Document issued by Thomas Cromwell on behalf of Henry VIII.


The document ordering the destruction of the shrine was issued to a Sir William Goring of Burton and a William Ernley. They received £40 for carrying out the commission on 20 December 1538.

The Shrine of St. Richard had, up to this point, enjoyed a level of popularity approaching that accorded to Thomas Becket
Thomas Becket
Thomas Becket was Archbishop of Canterbury from 1162 until his murder in 1170. He is venerated as a saint and martyr by both the Roman Catholic Church and the Anglican Communion...

 at Canterbury. It seems that someone associated with the parish of West Wittering
West Wittering
West Wittering is a small village and civil parish, on the Manhood Peninsula, in the Chichester district of West Sussex, England. It lies near the mouth of Chichester Harbour on the B2179 road 6.5 miles southwest of Chichester and has a sandy beach with what has been described as excellent...

 in Sussex, possibly William Ernley , using his position as royal commissioner for the destruction of St. Richard's Shrine, may have spirited away the relics and bones of St. Richard and hidden them in their own parish church, as there are persistent legends of the presence there, of the remains of the saint:

The Lady Chapel not only contains the Saxon Cross but also an ancient broken marble slab engraved with a Bishop's pastoral staff and a Greek cross believed to have come from a reliquary containing the relics of St. Richard of Chichester, a 13th century bishop who often visited West Wittering. Part of his story is shown in the beautiful red, white and gold altar frontal presented by Yvonne Rusbridge in 1976. On the left St Richard is shown feeding the hungry in Cakeham and on the right leading his followers from the church, his candle miraculously alight despite the gust of wind which blew out all the other candles.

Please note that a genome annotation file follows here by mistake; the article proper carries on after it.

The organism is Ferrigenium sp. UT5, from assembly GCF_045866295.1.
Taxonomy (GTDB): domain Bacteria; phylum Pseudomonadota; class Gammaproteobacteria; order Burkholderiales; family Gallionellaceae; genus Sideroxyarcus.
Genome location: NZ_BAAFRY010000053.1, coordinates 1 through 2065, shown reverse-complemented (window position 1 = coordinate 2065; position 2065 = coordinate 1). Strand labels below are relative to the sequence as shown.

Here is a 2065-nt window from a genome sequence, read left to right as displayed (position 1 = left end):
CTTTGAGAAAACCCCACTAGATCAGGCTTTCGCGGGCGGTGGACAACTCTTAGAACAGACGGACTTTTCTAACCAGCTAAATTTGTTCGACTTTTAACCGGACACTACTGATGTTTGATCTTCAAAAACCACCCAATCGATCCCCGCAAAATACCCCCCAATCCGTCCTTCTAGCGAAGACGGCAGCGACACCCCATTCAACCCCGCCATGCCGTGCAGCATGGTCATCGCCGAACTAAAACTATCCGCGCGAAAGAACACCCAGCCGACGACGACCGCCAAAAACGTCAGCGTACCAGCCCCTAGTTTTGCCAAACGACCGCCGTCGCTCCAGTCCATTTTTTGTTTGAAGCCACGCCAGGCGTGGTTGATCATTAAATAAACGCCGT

Extract from the description of the parish church of St Peter and St Paul, West Wittering.


The modern St Richard's Shrine is located in the retro-quire of Chichester cathedral and was re-established in 1930 by Dean Duncan Jones
Arthur Stuart Duncan Jones
The Very Rev Arthur Stuart Duncan Jones was an eminent Anglican priest and author in the first half of the 20th century....

. In 1987 during the restoration of the Abbey of La Lucerne
La Lucerne Abbey
-History:La Lucerne Abbey is a Premonstratensian monastery situated in the forests of the Thar valley in the Manche department, near the commune of La Lucerne-d'Outremer, in France....

, in Normandy, the lower part of a man's arm was discovered in a reliquary, the relic was thought to be Richard's. After examination, to establish its provenance, the relic was offered to Bishop Eric Kemp and received into the cathedral on 15 June 1990. The relic was buried in 1991 below the St Richard altar. A further relic, together with an authentication certificate, was offered from Rome at the same time and is now housed at the bishops chapel in Chichester. The modern shrine of Richard contains an altar that was designed by Robert Potter, a tapestry designed by John Piper and an icon designed by Sergei Fyodorov
Sergei Fyodorov
Sergei Fyodorov, born in Pskov, Russia in 1959, is a Russian icon painter, his name in Russian is Сергей Константинович Фёдоров. Alternative English spelling Sergey Fedorov....